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Industry Trends

Finding Value In The Electrified Infrastructure

According to analyst firm BloombergNEF,  just over half of the passenger cars sold in the US will be electric vehicles by 2030. This growth is spurred by actions taken by the White House and Congress through the newly enacted infrastructure law. Legislative steps in California to adopt clean air standards will likely be supported by several additional states within the next five years. And finally, every major automotive manufacturer in the US have announced plans to accelerate production of battery electric vehicles (BEV), with many planning to eliminate the sale of internal combustion engine vehicles by 2050.

Clearly, BEVs are coming and more quickly than anticipated. Many dealers already have a smattering of these vehicles on their lots or are taking orders through their digital platforms. But, preparing to broadly support these new vehicles requires more than simply installing a charging station and creating some sales tools. Understanding the complete BEV infrastructure, means taking a deep dive into its impact on the physical lot, the service department and overhead expense.

Rather than being overwhelmed by the breadth and depth of these changes, savvy dealers will find the opportunities to derive more value – and revenue – by taking a strategic approach to implementing a BEV infrastructure. Upgrading the dealership in a planned, deliberate manner will deliver a competitive edge and a satisfied customer. Let’s break down the opportunities to generate revenue through purposeful infrastructure improvements.

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Economy Industry Trends

Successful Second Half Requires Flexibility

Do you have a strategic plan for the second half of this year? Granted, the retail automotive industry has been on a roller coaster lately. But now is the time to assess your dealership’s performance over the past two quarters and set some milestones to achieve your end-of-year profit metrics. A successful second half of 2022 will require some flexibility and willingness to change behavior.

Looking ahead, there are several factors which spell opportunity for dealers to capture notable revenue in the second half of the year. Strong consumer financial positions, credit terms which remain largely favorable, and continued pent-up demand bode well for savvy dealers. While the Federal Reserve has raised interest rates and recession rumblings linger, consumer financing is still discounted when compared to rates during the Great Recession. According to the Federal Deposit Insurance Corporation (FDIC) quarterly report, aggregate monthly personal income has rebounded to pre-pandemic averages and auto loan volume has recovered faster than in previous down-turns.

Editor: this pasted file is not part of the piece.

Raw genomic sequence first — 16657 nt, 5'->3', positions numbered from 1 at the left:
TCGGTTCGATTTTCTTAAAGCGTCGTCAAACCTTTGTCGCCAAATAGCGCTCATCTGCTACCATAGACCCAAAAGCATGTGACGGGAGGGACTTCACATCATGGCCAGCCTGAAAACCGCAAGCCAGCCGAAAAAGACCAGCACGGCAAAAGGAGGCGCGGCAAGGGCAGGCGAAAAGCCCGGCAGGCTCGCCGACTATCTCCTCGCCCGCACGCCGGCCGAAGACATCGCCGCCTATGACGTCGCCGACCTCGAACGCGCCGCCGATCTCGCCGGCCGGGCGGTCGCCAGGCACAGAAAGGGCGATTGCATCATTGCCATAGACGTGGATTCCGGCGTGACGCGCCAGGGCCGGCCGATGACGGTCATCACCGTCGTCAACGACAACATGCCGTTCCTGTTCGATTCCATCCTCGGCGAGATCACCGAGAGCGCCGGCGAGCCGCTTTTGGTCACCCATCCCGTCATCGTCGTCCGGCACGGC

For dealers, these favorable credit terms also spell revenue opportunities for those who strategically manage their inventory purchasing and pipeline sales. While inventory and supply chains remain an issue, the wheels are beginning to turn and factories are cranking out more units, albeit maybe ones without heated seats or auto-folding mirrors. Used car inventory is also improving, with bulk-sellers like CarMax reporting sufficient inventory to meet 30 days’ worth of demand. Rising interest rates may also be working in the industry’s favor for once, prompting a bit of a cooling effect on demand and allowing OEMs to catch up.

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Industry Trends

Get on the Road to Digital Sales Success

Does it feel like aside from news on the pandemic and supply chain challenges, the mantra for the last two years has been digital sales? In their last quarterly shareholder meetings, each of the publics discussed their digital sales platforms. In the most recent car buyer journey study, Cox Automotive stated that 80 percent of consumers plan to complete at least part of their vehicle purchase online, and 25 percent expect the vehicle purchasing process to happen entirely online.

Of course, we know there is a difference between expectations and reality. In this digital transition, very few transactions happen online, soup-to-nuts. The average consumer’s actual experience reflects a more hybrid model, with both digital and physical touchpoints.

Dealers navigating this transition need a strong customer engagement strategy, both on and offline, which requires new skillsets and training. From the initial encounter to closing the sale, your team members must be adept at engaging with the customer on their platform of choice. The salesperson who masters these many nuances will make the sale – and get the commission!